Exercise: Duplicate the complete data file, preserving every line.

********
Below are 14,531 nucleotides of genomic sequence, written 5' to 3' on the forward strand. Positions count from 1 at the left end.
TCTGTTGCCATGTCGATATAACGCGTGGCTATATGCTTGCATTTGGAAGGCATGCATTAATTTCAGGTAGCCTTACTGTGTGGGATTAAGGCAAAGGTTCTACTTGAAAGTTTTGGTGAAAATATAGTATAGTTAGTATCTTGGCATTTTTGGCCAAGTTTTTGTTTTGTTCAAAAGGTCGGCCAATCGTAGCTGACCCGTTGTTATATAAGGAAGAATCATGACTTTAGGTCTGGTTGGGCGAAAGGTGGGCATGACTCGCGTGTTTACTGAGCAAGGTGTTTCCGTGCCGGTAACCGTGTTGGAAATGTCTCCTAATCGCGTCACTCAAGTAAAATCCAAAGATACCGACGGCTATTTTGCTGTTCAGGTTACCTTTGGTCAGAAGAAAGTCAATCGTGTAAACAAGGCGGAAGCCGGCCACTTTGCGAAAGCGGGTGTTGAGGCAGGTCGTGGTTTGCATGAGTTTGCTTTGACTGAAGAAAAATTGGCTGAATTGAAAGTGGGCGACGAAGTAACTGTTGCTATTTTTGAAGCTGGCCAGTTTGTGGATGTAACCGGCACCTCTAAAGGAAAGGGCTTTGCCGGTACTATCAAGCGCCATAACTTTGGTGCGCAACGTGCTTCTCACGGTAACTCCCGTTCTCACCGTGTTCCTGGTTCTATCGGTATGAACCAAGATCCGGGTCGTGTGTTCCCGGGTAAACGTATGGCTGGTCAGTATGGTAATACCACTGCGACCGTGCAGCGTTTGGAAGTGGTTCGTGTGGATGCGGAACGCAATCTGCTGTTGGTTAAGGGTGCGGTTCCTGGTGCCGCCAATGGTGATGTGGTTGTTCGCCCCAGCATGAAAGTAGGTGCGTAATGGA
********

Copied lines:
Below are 14,531 nucleotides of genomic sequence, written 5' to 3' on the forward strand. Positions count from 1 at the left end.
TCTGTTGCCATGTCGATATAACGCGTGGCTATATGCTTGCATTTGGAAGGCATGCATTAATTTCAGGTAGCCTTACTGTGTGGGATTAAGGCAAAGGTTCTACTTGAAAGTTTTGGTGAAAATATAGTATAGTTAGTATCTTGGCATTTTTGGCCAAGTTTTTGTTTTGTTCAAAAGGTCGGCCAATCGTAGCTGACCCGTTGTTATATAAGGAAGAATCATGACTTTAGGTCTGGTTGGGCGAAAGGTGGGCATGACTCGCGTGTTTACTGAGCAAGGTGTTTCCGTGCCGGTAACCGTGTTGGAAATGTCTCCTAATCGCGTCACTCAAGTAAAATCCAAAGATACCGACGGCTATTTTGCTGTTCAGGTTACCTTTGGTCAGAAGAAAGTCAATCGTGTAAACAAGGCGGAAGCCGGCCACTTTGCGAAAGCGGGTGTTGAGGCAGGTCGTGGTTTGCATGAGTTTGCTTTGACTGAAGAAAAATTGGCTGAATTGAAAGTGGGCGACGAAGTAACTGTTGCTATTTTTGAAGCTGGCCAGTTTGTGGATGTAACCGGCACCTCTAAAGGAAAGGGCTTTGCCGGTACTATCAAGCGCCATAACTTTGGTGCGCAACGTGCTTCTCACGGTAACTCCCGTTCTCACCGTGTTCCTGGTTCTATCGGTATGAACCAAGATCCGGGTCGTGTGTTCCCGGGTAAACGTATGGCTGGTCAGTATGGTAATACCACTGCGACCGTGCAGCGTTTGGAAGTGGTTCGTGTGGATGCGGAACGCAATCTGCTGTTGGTTAAGGGTGCGGTTCCTGGTGCCGCCAATGGTGATGTGGTTGTTCGCCCCAGCATGAAAGTAGGTGCGTAATGGA